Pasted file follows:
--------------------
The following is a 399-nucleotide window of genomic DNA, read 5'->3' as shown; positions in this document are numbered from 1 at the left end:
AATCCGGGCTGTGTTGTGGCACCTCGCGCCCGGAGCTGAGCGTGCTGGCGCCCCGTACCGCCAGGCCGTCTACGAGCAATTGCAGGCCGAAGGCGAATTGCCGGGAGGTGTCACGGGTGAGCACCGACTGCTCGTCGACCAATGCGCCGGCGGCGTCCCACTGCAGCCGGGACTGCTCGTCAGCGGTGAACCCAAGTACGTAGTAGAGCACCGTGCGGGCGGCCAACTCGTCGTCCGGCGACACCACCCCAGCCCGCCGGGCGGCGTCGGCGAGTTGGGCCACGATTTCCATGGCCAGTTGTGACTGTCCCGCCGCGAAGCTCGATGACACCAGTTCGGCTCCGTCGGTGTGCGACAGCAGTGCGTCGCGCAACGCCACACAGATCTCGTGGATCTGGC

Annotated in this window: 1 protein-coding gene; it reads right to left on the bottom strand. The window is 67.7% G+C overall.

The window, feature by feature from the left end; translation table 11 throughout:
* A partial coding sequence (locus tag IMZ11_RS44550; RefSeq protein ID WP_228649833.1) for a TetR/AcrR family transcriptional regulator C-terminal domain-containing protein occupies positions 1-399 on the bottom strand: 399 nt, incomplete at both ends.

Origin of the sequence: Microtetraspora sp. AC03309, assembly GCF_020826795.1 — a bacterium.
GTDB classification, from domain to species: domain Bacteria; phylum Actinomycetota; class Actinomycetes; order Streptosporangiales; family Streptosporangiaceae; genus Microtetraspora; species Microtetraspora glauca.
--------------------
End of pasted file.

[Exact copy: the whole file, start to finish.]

The following is a 399-nucleotide window of genomic DNA, read 5'->3' as shown; positions in this document are numbered from 1 at the left end:
AATCCGGGCTGTGTTGTGGCACCTCGCGCCCGGAGCTGAGCGTGCTGGCGCCCCGTACCGCCAGGCCGTCTACGAGCAATTGCAGGCCGAAGGCGAATTGCCGGGAGGTGTCACGGGTGAGCACCGACTGCTCGTCGACCAATGCGCCGGCGGCGTCCCACTGCAGCCGGGACTGCTCGTCAGCGGTGAACCCAAGTACGTAGTAGAGCACCGTGCGGGCGGCCAACTCGTCGTCCGGCGACACCACCCCAGCCCGCCGGGCGGCGTCGGCGAGTTGGGCCACGATTTCCATGGCCAGTTGTGACTGTCCCGCCGCGAAGCTCGATGACACCAGTTCGGCTCCGTCGGTGTGCGACAGCAGTGCGTCGCGCAACGCCACACAGATCTCGTGGATCTGGC

Annotated in this window: 1 protein-coding gene; it reads right to left on the bottom strand. The window is 67.7% G+C overall.

The window, feature by feature from the left end; translation table 11 throughout:
* A partial coding sequence (locus tag IMZ11_RS44550; RefSeq protein ID WP_228649833.1) for a TetR/AcrR family transcriptional regulator C-terminal domain-containing protein occupies positions 1-399 on the bottom strand: 399 nt, incomplete at both ends.

Origin of the sequence: Microtetraspora sp. AC03309, assembly GCF_020826795.1 — a bacterium.
GTDB classification, from domain to species: domain Bacteria; phylum Actinomycetota; class Actinomycetes; order Streptosporangiales; family Streptosporangiaceae; genus Microtetraspora; species Microtetraspora glauca.